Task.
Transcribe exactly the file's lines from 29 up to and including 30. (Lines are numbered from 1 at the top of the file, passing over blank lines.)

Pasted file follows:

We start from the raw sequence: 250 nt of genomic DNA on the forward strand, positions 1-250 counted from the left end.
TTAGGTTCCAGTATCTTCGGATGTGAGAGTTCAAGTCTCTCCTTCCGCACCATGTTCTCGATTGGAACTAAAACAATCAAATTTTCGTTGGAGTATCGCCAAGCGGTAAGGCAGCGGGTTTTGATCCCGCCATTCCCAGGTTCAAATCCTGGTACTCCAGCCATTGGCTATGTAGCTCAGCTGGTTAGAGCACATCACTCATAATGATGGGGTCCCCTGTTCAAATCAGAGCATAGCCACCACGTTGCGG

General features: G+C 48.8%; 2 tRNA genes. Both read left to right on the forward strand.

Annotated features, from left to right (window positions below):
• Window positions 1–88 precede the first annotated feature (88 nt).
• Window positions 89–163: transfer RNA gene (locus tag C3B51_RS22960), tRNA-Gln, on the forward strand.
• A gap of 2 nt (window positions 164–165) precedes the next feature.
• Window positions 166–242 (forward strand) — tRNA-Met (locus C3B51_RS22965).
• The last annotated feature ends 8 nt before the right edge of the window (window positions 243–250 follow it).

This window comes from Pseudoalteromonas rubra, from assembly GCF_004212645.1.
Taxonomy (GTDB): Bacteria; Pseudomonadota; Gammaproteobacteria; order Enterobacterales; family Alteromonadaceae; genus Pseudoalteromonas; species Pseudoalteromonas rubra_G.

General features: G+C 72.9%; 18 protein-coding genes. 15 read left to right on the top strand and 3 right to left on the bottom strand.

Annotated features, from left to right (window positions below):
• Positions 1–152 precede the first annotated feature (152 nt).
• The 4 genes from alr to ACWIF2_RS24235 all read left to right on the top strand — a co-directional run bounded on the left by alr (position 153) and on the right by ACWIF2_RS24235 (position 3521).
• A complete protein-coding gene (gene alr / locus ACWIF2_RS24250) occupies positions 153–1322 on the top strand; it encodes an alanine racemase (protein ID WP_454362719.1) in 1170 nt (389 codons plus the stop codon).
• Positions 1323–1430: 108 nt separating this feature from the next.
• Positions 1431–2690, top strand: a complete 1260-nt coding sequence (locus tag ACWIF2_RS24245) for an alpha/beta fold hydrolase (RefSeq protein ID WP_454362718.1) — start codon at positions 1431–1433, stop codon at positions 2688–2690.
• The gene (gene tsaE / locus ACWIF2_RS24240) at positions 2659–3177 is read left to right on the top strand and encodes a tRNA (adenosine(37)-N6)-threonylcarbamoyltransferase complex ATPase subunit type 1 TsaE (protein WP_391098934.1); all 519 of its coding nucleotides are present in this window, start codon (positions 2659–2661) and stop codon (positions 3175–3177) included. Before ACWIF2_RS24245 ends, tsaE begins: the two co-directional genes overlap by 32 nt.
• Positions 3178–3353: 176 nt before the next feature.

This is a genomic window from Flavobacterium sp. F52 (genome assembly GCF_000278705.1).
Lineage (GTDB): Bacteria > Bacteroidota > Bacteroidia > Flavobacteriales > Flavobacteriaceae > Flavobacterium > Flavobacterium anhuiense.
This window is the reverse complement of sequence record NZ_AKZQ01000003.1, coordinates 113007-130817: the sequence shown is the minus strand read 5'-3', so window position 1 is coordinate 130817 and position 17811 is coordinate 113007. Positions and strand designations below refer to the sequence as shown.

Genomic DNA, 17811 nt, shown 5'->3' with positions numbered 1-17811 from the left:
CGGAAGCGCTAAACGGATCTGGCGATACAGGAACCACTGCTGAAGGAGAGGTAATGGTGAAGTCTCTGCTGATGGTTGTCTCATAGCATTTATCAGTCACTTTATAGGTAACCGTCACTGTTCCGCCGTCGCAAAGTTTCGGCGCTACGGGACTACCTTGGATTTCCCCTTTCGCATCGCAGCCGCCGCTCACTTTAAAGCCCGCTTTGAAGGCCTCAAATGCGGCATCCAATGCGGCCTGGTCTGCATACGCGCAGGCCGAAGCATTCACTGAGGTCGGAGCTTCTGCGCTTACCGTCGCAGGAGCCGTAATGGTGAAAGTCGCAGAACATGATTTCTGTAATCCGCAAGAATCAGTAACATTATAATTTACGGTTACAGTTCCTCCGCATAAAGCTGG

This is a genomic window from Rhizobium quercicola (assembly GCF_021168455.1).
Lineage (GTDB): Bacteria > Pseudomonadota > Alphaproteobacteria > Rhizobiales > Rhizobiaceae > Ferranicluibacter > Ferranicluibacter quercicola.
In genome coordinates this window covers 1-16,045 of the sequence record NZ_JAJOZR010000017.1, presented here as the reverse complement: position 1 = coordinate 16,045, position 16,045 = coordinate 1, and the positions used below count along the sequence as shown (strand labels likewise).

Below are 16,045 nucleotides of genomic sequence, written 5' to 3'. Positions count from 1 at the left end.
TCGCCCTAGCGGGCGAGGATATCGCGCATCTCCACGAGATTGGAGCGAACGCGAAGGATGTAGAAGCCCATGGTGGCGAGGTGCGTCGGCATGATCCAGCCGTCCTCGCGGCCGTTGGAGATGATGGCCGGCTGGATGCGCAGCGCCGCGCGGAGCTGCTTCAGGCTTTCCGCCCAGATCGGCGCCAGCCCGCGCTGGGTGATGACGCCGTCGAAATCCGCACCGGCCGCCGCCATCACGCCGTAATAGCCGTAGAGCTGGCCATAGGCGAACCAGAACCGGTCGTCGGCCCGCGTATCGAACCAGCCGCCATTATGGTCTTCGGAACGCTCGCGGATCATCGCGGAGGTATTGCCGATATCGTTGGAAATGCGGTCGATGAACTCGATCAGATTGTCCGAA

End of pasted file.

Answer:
Below are 16,045 nucleotides of genomic sequence, written 5' to 3'. Positions count from 1 at the left end.
TCGCCCTAGCGGGCGAGGATATCGCGCATCTCCACGAGATTGGAGCGAACGCGAAGGATGTAGAAGCCCATGGTGGCGAGGTGCGTCGGCATGATCCAGCCGTCCTCGCGGCCGTTGGAGATGATGGCCGGCTGGATGCGCAGCGCCGCGCGGAGCTGCTTCAGGCTTTCCGCCCAGATCGGCGCCAGCCCGCGCTGGGTGATGACGCCGTCGAAATCCGCACCGGCCGCCGCCATCACGCCGTAATAGCCGTAGAGCTGGCCATAGGCGAACCAGAACCGGTCGTCGGCCCGCGTATCGAACCAGCCGCCATTATGGTCTTCGGAACGCTCGCGGATCATCGCGGAGGTATTGCCGATATCGTTGGAAATGCGGTCGATGAACTCGATCAGATTGTCCGAA